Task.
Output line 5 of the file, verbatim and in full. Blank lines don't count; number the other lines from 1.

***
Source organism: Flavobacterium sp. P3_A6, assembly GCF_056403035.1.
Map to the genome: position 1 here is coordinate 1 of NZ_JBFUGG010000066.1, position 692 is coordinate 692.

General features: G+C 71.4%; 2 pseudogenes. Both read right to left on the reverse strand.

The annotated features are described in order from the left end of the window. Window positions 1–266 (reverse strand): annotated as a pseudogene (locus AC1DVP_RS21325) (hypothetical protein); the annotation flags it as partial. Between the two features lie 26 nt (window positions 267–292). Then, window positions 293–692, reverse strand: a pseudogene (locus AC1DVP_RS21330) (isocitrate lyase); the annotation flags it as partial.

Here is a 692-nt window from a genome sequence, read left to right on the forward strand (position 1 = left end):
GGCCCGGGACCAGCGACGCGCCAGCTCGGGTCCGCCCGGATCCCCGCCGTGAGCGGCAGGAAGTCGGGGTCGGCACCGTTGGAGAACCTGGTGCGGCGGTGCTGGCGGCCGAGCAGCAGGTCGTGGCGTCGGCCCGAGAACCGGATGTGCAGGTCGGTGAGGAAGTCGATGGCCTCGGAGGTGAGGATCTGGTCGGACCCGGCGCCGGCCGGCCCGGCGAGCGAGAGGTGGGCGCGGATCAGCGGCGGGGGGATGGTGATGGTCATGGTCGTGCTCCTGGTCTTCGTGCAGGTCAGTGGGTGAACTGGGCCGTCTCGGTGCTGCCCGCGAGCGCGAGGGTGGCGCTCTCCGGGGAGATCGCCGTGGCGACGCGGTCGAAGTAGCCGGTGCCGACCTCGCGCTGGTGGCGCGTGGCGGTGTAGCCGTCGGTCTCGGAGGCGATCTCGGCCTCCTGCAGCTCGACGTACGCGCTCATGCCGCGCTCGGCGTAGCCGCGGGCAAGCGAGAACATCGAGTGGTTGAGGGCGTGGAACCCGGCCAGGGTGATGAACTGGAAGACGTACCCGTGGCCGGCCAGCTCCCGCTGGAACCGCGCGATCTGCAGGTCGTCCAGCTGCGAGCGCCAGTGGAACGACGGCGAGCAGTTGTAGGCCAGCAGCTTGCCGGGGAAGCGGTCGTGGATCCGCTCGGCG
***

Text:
Here is a 692-nt window from a genome sequence, read left to right on the forward strand (position 1 = left end):